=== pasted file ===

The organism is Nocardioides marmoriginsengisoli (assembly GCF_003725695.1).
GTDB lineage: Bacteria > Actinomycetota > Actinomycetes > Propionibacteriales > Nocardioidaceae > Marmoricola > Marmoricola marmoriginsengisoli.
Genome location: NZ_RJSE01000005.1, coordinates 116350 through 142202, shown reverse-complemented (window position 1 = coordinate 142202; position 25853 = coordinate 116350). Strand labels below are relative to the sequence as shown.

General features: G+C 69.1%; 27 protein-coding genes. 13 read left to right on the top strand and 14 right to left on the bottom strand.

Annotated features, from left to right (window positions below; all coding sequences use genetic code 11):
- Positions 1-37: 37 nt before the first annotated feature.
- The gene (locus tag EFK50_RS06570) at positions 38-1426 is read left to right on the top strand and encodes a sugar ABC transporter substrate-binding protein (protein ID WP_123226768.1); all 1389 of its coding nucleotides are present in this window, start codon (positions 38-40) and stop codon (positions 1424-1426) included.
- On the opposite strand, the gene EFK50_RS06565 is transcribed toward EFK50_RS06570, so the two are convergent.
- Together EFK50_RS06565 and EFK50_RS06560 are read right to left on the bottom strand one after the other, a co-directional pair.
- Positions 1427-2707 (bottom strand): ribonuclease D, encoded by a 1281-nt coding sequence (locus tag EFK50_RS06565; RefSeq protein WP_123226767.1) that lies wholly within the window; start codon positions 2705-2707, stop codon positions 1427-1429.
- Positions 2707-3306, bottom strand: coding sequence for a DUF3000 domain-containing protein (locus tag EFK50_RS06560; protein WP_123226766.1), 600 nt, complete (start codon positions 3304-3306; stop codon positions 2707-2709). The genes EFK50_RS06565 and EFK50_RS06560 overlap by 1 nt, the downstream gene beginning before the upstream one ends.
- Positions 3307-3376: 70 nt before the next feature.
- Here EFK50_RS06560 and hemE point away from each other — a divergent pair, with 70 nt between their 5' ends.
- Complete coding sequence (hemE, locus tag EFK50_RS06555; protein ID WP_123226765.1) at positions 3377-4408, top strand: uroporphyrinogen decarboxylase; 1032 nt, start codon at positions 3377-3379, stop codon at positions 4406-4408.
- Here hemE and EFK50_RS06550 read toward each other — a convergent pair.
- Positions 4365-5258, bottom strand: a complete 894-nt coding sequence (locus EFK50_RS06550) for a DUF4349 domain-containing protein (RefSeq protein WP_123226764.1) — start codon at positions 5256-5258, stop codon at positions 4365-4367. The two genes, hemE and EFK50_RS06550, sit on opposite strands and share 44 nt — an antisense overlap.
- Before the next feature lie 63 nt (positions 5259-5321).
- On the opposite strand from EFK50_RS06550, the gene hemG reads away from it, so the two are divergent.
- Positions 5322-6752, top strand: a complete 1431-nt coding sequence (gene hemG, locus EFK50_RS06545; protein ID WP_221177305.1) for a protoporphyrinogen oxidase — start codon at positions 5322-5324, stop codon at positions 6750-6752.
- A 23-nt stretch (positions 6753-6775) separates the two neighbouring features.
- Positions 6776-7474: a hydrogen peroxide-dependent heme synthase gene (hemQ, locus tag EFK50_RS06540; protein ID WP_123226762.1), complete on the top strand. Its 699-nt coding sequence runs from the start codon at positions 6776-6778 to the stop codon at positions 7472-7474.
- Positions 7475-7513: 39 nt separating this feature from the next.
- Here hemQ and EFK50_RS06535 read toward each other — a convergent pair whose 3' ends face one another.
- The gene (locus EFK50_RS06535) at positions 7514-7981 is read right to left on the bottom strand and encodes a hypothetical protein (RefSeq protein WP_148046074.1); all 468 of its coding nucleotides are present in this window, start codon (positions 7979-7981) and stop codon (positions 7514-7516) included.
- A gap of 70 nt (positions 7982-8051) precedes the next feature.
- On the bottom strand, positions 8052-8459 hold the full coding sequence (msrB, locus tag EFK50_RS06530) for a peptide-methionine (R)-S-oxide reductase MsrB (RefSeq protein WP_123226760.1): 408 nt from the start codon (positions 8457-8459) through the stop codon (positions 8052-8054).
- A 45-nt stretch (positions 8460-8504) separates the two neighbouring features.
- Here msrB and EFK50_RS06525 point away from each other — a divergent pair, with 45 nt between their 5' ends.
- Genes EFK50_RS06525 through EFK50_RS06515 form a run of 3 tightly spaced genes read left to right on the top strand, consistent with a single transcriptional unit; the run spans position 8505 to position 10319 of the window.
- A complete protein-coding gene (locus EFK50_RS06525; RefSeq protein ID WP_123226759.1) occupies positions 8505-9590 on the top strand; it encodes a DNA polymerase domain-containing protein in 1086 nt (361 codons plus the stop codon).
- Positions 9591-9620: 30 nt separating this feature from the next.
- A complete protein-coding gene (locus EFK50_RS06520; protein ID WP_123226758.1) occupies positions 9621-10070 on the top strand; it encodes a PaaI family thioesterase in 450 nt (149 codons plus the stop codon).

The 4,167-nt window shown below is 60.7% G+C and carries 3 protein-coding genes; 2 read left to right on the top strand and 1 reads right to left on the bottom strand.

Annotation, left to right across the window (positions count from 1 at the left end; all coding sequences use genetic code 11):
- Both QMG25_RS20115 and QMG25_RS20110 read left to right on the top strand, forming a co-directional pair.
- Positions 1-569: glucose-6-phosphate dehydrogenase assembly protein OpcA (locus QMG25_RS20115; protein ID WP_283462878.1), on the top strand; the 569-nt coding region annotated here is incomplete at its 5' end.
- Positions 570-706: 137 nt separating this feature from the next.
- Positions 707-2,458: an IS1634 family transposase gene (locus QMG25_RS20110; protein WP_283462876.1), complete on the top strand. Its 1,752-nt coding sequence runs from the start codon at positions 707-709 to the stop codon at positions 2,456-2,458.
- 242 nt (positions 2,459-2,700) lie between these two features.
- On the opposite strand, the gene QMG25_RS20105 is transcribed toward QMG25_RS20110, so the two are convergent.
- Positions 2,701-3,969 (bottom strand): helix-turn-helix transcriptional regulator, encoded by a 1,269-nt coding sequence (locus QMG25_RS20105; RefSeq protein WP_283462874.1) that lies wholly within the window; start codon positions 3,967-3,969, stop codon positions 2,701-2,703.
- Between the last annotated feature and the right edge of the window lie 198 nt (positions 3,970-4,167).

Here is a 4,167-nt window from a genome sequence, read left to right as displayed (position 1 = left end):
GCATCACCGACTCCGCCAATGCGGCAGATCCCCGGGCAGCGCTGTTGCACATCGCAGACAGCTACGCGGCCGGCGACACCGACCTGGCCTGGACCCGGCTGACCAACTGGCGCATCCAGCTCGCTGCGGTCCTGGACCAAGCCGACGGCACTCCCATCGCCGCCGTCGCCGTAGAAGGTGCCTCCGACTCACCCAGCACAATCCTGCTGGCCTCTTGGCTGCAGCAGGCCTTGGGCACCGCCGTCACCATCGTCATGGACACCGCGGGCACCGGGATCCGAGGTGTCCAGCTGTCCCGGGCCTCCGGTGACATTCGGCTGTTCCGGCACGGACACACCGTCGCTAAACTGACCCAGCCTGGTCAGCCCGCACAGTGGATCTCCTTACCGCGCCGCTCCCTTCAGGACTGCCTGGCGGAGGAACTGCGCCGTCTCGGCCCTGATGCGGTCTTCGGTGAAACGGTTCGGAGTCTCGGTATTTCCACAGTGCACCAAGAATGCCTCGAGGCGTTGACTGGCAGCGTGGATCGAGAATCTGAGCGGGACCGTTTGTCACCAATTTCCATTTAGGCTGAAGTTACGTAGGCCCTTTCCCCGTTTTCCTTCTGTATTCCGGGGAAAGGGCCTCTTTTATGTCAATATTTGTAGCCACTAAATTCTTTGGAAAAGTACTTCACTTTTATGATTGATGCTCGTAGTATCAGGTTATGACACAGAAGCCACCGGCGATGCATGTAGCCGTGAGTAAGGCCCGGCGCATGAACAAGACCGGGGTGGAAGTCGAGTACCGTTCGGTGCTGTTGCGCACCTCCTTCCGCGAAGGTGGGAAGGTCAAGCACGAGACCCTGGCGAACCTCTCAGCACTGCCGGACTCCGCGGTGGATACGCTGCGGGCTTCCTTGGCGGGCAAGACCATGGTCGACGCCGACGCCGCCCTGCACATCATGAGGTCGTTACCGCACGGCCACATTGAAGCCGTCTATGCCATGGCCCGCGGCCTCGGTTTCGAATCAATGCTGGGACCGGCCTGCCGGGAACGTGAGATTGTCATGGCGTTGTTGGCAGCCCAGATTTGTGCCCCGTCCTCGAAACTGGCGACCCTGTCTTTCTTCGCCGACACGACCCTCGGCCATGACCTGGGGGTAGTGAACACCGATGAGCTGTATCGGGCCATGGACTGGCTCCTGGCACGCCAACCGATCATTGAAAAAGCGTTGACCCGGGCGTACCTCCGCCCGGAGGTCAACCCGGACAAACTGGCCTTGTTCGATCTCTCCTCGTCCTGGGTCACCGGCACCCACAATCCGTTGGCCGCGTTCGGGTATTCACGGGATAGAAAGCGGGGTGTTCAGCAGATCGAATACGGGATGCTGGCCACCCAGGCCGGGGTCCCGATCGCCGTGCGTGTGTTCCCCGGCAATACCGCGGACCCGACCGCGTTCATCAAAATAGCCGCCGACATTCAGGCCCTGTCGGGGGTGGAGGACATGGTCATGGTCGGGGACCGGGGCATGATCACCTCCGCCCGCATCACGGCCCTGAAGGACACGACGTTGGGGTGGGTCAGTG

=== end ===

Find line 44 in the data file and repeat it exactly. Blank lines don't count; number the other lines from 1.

GCATCACCGACTCCGCCAATGCGGCAGATCCCCGGGCAGCGCTGTTGCACATCGCAGACAGCTACGCGGCCGGCGACACCGACCTGGCCTGGACCCGGCTGACCAACTGGCGCATCCAGCTCGCTGCGGTCCTGGACCAAGCCGACGGCACTCCCATCGCCGCCGTCGCCGTAGAAGGTGCCTCCGACTCACCCAGCACAATCCTGCTGGCCTCTTGGCTGCAGCAGGCCTTGGGCACCGCCGTCACCATCGTCATGGACACCGCGGGCACCGGGATCCGAGGTGTCCAGCTGTCCCGGGCCTCCGGTGACATTCGGCTGTTCCGGCACGGACACACCGTCGCTAAACTGACCCAGCCTGGTCAGCCCGCACAGTGGATCTCCTTACCGCGCCGCTCCCTTCAGGACTGCCTGGCGGAGGAACTGCGCCGTCTCGGCCCTGATGCGGTCTTCGGTGAAACGGTTCGGAGTCTCGGTATTTCCACAGTGCACCAAGAATGCCTCGAGGCGTTGACTGGCAGCGTGGATCGAGAATCTGAGCGGGACCGTTTGTCACCAATTTCCATTTAGGCTGAAGTTACGTAGGCCCTTTCCCCGTTTTCCTTCTGTATTCCGGGGAAAGGGCCTCTTTTATGTCAATATTTGTAGCCACTAAATTCTTTGGAAAAGTACTTCACTTTTATGATTGATGCTCGTAGTATCAGGTTATGACACAGAAGCCACCGGCGATGCATGTAGCCGTGAGTAAGGCCCGGCGCATGAACAAGACCGGGGTGGAAGTCGAGTACCGTTCGGTGCTGTTGCGCACCTCCTTCCGCGAAGGTGGGAAGGTCAAGCACGAGACCCTGGCGAACCTCTCAGCACTGCCGGACTCCGCGGTGGATACGCTGCGGGCTTCCTTGGCGGGCAAGACCATGGTCGACGCCGACGCCGCCCTGCACATCATGAGGTCGTTACCGCACGGCCACATTGAAGCCGTCTATGCCATGGCCCGCGGCCTCGGTTTCGAATCAATGCTGGGACCGGCCTGCCGGGAACGTGAGATTGTCATGGCGTTGTTGGCAGCCCAGATTTGTGCCCCGTCCTCGAAACTGGCGACCCTGTCTTTCTTCGCCGACACGACCCTCGGCCATGACCTGGGGGTAGTGAACACCGATGAGCTGTATCGGGCCATGGACTGGCTCCTGGCACGCCAACCGATCATTGAAAAAGCGTTGACCCGGGCGTACCTCCGCCCGGAGGTCAACCCGGACAAACTGGCCTTGTTCGATCTCTCCTCGTCCTGGGTCACCGGCACCCACAATCCGTTGGCCGCGTTCGGGTATTCACGGGATAGAAAGCGGGGTGTTCAGCAGATCGAATACGGGATGCTGGCCACCCAGGCCGGGGTCCCGATCGCCGTGCGTGTGTTCCCCGGCAATACCGCGGACCCGACCGCGTTCATCAAAATAGCCGCCGACATTCAGGCCCTGTCGGGGGTGGAGGACATGGTCATGGTCGGGGACCGGGGCATGATCACCTCCGCCCGCATCACGGCCCTGAAGGACACGACGTTGGGGTGGGTCAGTG